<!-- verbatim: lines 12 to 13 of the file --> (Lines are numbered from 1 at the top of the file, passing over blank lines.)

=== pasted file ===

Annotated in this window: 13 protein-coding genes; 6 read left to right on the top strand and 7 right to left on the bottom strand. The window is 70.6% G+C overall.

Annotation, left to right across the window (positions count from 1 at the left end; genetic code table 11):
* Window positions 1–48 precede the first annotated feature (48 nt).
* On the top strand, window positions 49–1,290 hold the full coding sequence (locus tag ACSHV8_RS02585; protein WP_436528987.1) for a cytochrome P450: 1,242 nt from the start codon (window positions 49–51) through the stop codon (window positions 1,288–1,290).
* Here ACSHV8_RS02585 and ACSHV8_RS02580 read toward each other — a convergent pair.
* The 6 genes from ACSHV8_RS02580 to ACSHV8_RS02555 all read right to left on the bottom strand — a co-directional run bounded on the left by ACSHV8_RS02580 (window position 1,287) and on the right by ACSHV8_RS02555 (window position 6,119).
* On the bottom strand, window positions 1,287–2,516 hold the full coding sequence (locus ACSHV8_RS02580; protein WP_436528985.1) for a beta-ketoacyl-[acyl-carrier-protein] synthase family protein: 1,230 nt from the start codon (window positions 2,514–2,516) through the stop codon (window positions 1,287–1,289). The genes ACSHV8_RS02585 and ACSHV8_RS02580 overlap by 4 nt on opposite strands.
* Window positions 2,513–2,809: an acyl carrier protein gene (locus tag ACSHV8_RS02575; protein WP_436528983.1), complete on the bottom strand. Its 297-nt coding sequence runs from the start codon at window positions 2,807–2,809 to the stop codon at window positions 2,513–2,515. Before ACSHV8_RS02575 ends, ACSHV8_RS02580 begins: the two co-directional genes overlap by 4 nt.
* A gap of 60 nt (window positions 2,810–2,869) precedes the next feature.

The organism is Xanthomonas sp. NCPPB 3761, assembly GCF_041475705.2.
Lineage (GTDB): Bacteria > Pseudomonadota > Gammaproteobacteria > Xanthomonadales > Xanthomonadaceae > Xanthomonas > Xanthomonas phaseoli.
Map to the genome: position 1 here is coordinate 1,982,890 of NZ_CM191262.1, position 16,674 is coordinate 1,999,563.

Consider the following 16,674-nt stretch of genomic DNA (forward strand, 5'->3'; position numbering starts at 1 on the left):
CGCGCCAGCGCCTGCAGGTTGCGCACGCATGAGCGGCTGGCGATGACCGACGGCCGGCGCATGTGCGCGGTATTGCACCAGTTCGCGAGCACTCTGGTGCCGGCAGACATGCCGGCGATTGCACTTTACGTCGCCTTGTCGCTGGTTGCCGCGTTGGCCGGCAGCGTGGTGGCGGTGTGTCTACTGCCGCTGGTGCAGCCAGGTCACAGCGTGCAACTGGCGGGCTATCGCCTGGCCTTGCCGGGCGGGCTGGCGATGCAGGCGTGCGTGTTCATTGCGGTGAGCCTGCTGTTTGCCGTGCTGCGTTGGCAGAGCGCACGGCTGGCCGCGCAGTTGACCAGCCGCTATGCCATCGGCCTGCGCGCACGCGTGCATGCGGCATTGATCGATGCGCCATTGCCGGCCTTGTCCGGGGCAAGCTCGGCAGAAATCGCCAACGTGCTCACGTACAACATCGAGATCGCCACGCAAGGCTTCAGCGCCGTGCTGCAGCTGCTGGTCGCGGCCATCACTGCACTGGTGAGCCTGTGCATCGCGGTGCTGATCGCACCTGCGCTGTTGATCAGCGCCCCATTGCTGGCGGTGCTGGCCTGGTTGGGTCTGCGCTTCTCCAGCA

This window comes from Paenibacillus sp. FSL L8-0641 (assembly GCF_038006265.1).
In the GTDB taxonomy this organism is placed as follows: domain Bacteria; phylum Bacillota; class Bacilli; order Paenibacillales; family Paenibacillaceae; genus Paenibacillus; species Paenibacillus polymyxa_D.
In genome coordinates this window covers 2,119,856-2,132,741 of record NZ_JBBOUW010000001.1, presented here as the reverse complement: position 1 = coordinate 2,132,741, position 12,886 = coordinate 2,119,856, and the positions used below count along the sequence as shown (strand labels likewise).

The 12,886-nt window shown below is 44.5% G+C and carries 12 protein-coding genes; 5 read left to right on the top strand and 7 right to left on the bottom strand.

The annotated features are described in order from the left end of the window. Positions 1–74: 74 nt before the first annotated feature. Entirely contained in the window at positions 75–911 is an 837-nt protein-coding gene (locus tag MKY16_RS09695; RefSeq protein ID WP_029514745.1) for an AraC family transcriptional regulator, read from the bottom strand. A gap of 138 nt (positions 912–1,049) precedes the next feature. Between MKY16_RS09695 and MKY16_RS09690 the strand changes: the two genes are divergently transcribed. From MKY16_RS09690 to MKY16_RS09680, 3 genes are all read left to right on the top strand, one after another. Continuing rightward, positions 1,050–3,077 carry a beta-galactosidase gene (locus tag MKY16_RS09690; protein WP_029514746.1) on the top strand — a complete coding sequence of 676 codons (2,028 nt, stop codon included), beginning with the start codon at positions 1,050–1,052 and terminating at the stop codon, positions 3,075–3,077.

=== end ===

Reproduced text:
Map to the genome: position 1 here is coordinate 1,982,890 of NZ_CM191262.1, position 16,674 is coordinate 1,999,563.

Consider the following 16,674-nt stretch of genomic DNA (forward strand, 5'->3'; position numbering starts at 1 on the left):